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The Lory Park Zoo has donated a four-year-old caracal to the Joburg Zoo; Swift will soon meet his new playmate, and will be ready to see visitors.

LOVE may be in the air at the Johannesburg Zoo this Valentine's Day as Emily, a one-year-old caracal, welcomes four-year-old Swift as her playmate.

Lory Park Zoo has donated Swift to the Joburg Zoo, where the elegant little feline is currently in quarantine before being introduced to Emily.

About the Caracal
Caracals are sometimes called the Persian Lynx, desert lynx or African Lynx, even though the caracal is not a lynx at all. It does not have the characteristic ruff real a lynx would, but does have ears with similar tufts.

In the wild they can be found in northern Africa, the Arabian Peninsula, and south western Asia as they prefer grasslands (savannahs and tropical grasslands) and deserts.

The medium-sized feline is a nocturnal carnivore, most active at night, and is thought to be most closely related to the African golden cat and the serval. It is solitary and generally only comes together with other felines to mate.

The caracal's name is believed to come from the Turkish word Karakulak, which means black ears. The animal sports 20 different muscles, making its hearing acute, and very effective at detecting prey. The sleek felines are normally dark red, grey, or golden sand in colour and have black ears with tufts. Young caracals have reddish spots on their underbellies; these spots disappear when they grow up.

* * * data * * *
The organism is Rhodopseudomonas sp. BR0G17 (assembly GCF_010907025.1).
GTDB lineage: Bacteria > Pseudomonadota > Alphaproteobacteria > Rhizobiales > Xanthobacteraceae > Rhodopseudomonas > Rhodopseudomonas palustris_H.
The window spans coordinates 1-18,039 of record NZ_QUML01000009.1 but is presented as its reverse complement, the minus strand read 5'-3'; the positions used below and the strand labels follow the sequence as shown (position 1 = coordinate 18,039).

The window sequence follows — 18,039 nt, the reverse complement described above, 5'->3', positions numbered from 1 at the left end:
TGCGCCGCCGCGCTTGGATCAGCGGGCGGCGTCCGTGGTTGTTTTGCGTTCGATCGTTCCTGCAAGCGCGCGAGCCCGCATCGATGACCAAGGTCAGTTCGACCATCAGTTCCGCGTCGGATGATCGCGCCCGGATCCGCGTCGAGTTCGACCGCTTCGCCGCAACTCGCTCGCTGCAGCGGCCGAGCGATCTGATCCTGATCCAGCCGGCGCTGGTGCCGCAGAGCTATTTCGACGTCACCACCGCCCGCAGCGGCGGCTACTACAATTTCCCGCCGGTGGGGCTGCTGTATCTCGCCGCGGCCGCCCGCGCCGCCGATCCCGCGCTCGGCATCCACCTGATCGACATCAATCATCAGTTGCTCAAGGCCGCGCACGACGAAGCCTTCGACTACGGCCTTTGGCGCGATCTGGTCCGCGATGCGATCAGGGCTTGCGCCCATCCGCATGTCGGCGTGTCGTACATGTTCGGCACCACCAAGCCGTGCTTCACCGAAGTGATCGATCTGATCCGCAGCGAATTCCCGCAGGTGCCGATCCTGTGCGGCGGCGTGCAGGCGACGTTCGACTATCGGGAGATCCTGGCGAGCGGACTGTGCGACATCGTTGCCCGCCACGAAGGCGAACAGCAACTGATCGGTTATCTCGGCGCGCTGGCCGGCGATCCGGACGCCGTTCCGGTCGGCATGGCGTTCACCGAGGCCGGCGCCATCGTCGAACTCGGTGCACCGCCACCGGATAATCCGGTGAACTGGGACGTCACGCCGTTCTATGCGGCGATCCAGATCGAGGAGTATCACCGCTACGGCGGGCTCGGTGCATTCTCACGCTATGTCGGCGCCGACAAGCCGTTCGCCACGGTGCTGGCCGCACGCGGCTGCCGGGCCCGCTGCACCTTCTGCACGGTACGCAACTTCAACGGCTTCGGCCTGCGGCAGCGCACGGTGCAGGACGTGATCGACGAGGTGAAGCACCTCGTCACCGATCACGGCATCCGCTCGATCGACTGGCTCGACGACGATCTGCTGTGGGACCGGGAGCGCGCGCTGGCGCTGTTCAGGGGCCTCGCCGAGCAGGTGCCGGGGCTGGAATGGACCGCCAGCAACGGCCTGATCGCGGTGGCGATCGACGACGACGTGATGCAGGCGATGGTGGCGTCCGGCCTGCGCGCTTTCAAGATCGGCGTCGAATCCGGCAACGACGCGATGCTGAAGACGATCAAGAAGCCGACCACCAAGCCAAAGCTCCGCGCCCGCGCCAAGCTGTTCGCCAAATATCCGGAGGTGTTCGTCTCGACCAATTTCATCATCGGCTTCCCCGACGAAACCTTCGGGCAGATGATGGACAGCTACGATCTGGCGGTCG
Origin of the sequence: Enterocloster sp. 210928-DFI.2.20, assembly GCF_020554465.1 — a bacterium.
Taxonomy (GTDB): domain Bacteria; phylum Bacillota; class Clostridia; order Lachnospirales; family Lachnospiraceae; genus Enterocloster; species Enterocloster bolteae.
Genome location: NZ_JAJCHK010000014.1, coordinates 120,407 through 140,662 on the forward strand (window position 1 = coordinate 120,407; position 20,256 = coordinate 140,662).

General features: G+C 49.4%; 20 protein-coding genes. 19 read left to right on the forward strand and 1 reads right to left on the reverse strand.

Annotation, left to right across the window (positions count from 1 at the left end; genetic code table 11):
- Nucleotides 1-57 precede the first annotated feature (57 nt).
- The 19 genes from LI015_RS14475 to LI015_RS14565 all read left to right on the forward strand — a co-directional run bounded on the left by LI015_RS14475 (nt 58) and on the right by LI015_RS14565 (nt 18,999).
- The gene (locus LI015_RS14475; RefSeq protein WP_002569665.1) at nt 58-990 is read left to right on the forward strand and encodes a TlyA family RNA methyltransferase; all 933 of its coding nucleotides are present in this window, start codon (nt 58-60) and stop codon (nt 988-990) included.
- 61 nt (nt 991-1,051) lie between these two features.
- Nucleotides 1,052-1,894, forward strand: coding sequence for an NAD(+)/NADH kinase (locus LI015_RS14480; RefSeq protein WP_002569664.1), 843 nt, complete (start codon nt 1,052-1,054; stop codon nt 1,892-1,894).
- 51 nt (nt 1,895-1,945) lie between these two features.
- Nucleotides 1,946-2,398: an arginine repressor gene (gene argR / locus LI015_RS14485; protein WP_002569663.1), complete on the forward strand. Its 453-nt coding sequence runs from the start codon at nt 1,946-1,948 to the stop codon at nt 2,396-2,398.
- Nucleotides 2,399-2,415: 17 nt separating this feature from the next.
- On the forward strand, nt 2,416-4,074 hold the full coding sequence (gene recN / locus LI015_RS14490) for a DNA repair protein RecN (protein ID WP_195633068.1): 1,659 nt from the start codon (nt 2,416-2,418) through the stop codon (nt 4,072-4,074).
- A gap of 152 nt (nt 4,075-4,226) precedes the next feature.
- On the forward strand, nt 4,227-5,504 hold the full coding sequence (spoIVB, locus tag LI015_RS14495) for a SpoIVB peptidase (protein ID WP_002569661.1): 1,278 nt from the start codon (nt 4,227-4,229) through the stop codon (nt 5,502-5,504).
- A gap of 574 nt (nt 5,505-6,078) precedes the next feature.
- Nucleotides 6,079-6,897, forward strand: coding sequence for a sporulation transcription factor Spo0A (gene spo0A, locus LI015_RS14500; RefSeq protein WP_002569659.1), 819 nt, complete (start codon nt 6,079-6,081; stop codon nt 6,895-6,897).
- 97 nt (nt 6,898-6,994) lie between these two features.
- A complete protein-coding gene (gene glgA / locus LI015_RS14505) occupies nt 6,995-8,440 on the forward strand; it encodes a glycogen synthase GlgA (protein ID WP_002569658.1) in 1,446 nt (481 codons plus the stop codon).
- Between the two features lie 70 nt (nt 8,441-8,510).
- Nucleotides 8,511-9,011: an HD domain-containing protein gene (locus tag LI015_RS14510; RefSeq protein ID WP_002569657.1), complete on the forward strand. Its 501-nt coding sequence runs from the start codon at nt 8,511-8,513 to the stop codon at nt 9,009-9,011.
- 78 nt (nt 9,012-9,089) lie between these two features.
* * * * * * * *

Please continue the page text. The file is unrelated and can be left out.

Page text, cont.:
Hunting and feeding
Despite its size, it seems the caracal will take on bigger animals in its hunts. Scientists have found dead ostriches with caracal tooth-marks in them, which indicates that the animal is fast enough to outrun and catch an ostrich, and strong enough to overpower and kill it.

The caracal, an accomplished acrobat, has also been known to leap up into the air to successfully catch and kill flying birds, but in general they hunt rodents, birds (including ostriches), antelopes, gazelle, and rabbits. The animal avoids eating very stiff fur by neatly shearing it off with its claws, but it will tolerate feathers. Their agility has been prized by earlier civilizations, with them being bred for hunting in India and some parts of the Middle East. The animal also seems to have been prized in Ancient Egypt, appearing in paintings and as sculptures.

The caracal can live up to around 12 years in the wild, with some adult caracals living up to 17 years old in captivity.

The Joburg Zoo welcomes Swift and says a big "thank you" to Lorry Park Zoo for the donation.